“Are we nearly there yet?”
It’s a question usually asked around 20 minutes into a 4-hour journey by passengers under the age of 10, but it’s also a question that’s relevant to the progress of driverless cars.
In 2016, the world was so optimistic about the future of driverless cars, that the then US Secretary of Transportation Anthony Foxx declared confidently that fully autonomous cars would be everywhere by 2021. So where are they?
In this article, we’re going to take a closer look at how far along the road to driverless cars we are and discuss why fully autonomous cars are still just a distant fantasy.
Self-driving cars could be on the road by the end of the year
At the moment, fully autonomous vehicles are a thing of the future. Instead, manufacturers are focusing on developing what they are calling ‘self-driving’ cars, which include sensors, cameras and data technology to increase levels of autonomy.
The technological advances have been so great that the Department of Transport has announced that motorists could see self-driving vehicles on British roads as early as this year. These vehicles will be fitted with adaptive cruise control and automated lane-keeping system (ALKS) technology, which will technically allow them to drive themselves in certain situations.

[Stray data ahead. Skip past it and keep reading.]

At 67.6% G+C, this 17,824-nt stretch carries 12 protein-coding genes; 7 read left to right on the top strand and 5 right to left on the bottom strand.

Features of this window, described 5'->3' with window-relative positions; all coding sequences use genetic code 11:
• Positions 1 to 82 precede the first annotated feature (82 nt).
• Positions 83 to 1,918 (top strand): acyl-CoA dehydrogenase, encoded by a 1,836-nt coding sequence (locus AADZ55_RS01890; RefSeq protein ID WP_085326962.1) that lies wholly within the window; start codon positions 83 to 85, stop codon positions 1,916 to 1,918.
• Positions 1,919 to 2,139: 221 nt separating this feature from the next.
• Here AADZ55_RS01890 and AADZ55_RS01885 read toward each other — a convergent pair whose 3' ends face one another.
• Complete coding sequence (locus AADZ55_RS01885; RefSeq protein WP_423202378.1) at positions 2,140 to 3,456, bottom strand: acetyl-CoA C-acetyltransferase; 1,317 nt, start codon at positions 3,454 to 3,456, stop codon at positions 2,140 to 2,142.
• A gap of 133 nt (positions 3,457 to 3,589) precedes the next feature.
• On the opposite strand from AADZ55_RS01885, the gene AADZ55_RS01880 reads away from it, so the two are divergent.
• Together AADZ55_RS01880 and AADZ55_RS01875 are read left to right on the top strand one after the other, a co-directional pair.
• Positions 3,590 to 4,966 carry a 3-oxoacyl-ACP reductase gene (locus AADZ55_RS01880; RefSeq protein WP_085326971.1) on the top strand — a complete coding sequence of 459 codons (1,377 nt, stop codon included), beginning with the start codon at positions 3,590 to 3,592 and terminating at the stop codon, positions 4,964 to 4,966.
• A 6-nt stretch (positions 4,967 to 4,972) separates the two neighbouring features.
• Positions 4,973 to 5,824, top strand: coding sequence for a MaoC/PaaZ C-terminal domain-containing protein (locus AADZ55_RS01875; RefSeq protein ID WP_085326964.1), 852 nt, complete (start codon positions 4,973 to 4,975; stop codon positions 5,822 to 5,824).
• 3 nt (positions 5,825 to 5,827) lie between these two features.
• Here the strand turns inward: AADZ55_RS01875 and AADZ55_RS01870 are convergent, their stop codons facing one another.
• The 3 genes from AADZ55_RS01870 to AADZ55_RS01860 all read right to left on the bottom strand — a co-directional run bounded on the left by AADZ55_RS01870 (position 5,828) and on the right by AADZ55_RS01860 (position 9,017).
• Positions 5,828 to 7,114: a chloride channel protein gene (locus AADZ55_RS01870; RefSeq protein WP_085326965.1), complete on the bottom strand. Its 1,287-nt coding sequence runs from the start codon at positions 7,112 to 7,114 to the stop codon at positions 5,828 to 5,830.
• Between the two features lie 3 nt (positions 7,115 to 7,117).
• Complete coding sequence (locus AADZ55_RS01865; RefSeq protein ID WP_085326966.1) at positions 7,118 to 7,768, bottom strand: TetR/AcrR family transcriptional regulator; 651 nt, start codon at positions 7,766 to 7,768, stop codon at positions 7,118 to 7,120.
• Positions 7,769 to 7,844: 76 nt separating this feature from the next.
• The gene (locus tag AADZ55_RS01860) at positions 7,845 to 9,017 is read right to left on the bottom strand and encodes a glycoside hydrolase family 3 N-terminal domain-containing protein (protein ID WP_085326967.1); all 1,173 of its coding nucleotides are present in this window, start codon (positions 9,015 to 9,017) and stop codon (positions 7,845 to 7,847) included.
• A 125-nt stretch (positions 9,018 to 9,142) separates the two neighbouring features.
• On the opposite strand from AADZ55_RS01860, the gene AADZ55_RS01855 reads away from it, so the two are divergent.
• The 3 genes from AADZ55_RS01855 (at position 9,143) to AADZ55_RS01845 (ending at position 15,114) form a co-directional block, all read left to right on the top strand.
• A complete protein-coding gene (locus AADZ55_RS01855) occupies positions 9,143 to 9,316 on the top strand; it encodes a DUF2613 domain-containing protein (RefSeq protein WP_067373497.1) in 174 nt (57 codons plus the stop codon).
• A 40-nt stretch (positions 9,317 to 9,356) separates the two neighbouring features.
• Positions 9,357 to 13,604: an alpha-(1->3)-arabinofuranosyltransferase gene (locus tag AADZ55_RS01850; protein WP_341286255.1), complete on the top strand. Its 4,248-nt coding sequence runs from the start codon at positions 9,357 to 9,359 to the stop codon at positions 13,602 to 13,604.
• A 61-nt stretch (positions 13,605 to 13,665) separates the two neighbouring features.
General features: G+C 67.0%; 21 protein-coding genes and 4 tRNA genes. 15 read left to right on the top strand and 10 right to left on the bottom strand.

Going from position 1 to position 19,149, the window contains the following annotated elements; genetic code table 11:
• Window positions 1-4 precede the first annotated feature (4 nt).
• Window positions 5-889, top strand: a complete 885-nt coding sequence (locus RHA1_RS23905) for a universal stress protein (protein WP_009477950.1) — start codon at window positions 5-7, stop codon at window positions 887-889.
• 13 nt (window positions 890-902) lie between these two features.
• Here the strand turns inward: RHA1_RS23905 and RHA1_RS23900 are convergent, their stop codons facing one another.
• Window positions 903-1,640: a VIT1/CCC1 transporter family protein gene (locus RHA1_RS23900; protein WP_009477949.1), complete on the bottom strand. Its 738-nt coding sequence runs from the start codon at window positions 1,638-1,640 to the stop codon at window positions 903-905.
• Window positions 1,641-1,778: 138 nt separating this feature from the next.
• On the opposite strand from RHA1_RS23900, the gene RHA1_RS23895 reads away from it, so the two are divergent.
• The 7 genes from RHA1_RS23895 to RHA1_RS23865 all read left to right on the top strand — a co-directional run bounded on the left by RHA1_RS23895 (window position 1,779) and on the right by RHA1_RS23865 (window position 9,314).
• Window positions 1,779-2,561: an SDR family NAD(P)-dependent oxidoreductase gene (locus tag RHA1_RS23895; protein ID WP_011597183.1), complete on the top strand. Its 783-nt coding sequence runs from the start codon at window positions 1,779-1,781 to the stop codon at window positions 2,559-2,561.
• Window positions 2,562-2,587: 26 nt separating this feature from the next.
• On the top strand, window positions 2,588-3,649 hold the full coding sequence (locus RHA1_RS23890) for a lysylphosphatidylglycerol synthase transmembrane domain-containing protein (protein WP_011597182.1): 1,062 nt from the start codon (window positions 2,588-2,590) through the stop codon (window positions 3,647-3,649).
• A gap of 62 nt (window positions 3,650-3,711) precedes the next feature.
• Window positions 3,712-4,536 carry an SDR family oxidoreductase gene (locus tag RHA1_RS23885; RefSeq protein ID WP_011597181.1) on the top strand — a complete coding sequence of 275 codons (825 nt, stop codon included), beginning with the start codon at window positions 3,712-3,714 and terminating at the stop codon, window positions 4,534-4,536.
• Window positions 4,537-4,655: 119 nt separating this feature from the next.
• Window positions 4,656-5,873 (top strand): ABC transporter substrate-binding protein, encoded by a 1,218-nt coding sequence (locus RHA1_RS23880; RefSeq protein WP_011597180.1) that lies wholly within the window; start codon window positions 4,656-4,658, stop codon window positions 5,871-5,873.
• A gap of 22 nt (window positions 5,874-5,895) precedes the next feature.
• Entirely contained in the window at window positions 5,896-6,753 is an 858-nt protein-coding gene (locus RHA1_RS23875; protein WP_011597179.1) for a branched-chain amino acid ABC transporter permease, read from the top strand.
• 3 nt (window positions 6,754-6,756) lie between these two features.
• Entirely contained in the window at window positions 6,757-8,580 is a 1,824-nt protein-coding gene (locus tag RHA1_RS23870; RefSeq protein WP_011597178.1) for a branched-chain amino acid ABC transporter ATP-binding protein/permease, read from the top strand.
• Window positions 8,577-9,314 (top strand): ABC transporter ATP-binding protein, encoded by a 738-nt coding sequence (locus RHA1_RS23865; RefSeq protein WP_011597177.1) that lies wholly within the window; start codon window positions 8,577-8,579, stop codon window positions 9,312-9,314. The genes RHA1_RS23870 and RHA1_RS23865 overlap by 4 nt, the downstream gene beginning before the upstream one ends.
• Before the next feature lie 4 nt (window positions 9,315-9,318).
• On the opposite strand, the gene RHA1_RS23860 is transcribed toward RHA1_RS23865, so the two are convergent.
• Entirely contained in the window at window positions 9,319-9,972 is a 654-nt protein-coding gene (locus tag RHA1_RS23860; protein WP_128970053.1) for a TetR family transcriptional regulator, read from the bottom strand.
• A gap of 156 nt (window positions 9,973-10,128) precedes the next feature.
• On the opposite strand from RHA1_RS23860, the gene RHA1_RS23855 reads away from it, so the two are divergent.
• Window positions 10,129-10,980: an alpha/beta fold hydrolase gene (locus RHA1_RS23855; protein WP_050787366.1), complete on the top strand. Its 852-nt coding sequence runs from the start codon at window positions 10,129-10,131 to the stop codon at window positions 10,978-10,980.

Although current legislation states that the driver must always remain in control, these vehicles could legally be defined as ‘self-driving’ if they receive approval and no evidence is found that challenges the vehicle’s ability to self-drive. If the new laws are approved, drivers will be able to legally take their hands off the wheel and pass control over to the vehicle in certain situations.
But are they really self-driving?
One area of concern for vehicle safety groups is that the term ‘self-driving’ is giving drivers an inaccurate view of a vehicle’s capabilities, and that has already led to several fatalities. To be fully ‘self-driving’ or ‘driverless’, a vehicle must be able to get from one destination to another without any form of human control or intervention.
However, the vehicles that we may see on the UK’s roads this year are still a long way from being able to do that safely. Instead, the AA and Thatcham Research, the motor insurers’ automotive research centre, argue that vehicles featuring automated lane-keeping systems should instead be classified as ‘assisted driving’ technology.
Why are driverless cars still a long way away?
There are still all sorts of barriers to having driverless cars on our roads. Sensors that work flawlessly in all weather and visibility conditions must be developed. Cars also need to be taught how to communicate with human drivers and pedestrians. And then there are the so-called edge cases that artificial intelligence can’t always account for. An example would be whether to swerve around a dog that’s sat in the road when a family is walking on the pavement. These all present huge challenges.
Will we ever get there?
Despite the challenges, there’s no doubt that self-driving vehicles will eventually extend mobility options to the elderly, those with disabilities and people who cannot drive themselves. There’s also hope that they’ll reduce the number of accidents on the UK’s roads every year, 85% of which are caused by human error. However, with the stakes so high, it’s only right that progress continues to inch forward slowly.